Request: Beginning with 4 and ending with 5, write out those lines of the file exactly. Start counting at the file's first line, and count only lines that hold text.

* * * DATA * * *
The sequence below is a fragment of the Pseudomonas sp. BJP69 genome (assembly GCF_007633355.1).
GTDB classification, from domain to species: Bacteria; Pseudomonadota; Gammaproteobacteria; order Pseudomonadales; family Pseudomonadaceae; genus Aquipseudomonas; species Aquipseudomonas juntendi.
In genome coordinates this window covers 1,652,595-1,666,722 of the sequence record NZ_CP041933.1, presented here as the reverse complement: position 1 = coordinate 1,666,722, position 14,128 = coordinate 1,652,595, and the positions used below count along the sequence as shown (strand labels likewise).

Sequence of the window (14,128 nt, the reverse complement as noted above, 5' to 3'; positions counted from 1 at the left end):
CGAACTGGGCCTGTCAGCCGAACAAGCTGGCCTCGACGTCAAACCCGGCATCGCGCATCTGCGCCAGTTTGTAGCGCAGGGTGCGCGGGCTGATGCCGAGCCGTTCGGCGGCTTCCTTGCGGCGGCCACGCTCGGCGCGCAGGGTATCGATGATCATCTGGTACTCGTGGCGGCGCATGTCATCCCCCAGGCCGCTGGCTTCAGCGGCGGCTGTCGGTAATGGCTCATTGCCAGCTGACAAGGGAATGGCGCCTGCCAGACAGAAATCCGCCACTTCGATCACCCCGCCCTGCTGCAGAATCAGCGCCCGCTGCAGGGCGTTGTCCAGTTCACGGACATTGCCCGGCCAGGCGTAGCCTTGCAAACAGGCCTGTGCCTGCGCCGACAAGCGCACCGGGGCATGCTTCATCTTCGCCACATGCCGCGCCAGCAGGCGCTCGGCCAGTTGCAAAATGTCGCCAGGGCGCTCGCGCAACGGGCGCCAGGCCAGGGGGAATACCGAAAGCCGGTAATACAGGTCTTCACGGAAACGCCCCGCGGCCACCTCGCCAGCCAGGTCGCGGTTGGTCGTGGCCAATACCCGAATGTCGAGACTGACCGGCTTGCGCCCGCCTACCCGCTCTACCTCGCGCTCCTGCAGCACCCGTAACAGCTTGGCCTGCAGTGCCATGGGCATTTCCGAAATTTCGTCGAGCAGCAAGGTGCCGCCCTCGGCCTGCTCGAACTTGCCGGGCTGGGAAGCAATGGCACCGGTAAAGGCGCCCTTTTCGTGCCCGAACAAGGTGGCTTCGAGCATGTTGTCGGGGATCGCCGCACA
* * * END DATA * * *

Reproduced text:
Sequence of the window (14,128 nt, the reverse complement as noted above, 5' to 3'; positions counted from 1 at the left end):
CGAACTGGGCCTGTCAGCCGAACAAGCTGGCCTCGACGTCAAACCCGGCATCGCGCATCTGCGCCAGTTTGTAGCGCAGGGTGCGCGGGCTGATGCCGAGCCGTTCGGCGGCTTCCTTGCGGCGGCCACGCTCGGCGCGCAGGGTATCGATGATCATCTGGTACTCGTGGCGGCGCATGTCATCCCCCAGGCCGCTGGCTTCAGCGGCGGCTGTCGGTAATGGCTCATTGCCAGCTGACAAGGGAATGGCGCCTGCCAGACAGAAATCCGCCACTTCGATCACCCCGCCCTGCTGCAGAATCAGCGCCCGCTGCAGGGCGTTGTCCAGTTCACGGACATTGCCCGGCCAGGCGTAGCCTTGCAAACAGGCCTGTGCCTGCGCCGACAAGCGCACCGGGGCATGCTTCATCTTCGCCACATGCCGCGCCAGCAGGCGCTCGGCCAGTTGCAAAATGTCGCCAGGGCGCTCGCGCAACGGGCGCCAGGCCAGGGGGAATACCGAAAGCCGGTAATACAGGTCTTCACGGAAACGCCCCGCGGCCACCTCGCCAGCCAGGTCGCGGTTGGTCGTGGCCAATACCCGAATGTCGAGACTGACCGGCTTGCGCCCGCCTACCCGCTCTACCTCGCGCTCCTGCAGCACCCGTAACAGCTTGGCCTGCAGTGCCATGGGCATTTCCGAAATTTCGTCGAGCAGCAAGGTGCCGCCCTCGGCCTGCTCGAACTTGCCGGGCTGGGAAGCAATGGCACCGGTAAAGGCGCCCTTTTCGTGCCCGAACAAGGTGGCTTCGAGCATGTTGTCGGGGATCGCCGCACA